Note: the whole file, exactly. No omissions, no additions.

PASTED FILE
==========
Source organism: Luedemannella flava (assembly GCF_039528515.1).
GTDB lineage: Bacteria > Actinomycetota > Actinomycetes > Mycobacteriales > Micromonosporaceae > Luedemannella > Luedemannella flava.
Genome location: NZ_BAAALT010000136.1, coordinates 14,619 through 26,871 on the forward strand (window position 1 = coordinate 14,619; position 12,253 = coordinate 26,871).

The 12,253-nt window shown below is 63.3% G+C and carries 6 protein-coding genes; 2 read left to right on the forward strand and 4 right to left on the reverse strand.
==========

Source organism: Luedemannella flava (assembly GCF_039528515.1).
GTDB lineage: Bacteria > Actinomycetota > Actinomycetes > Mycobacteriales > Micromonosporaceae > Luedemannella > Luedemannella flava.
Genome location: NZ_BAAALT010000136.1, coordinates 14,619 through 26,871 on the forward strand (window position 1 = coordinate 14,619; position 12,253 = coordinate 26,871).

The 12,253-nt window shown below is 63.3% G+C and carries 6 protein-coding genes; 2 read left to right on the forward strand and 4 right to left on the reverse strand.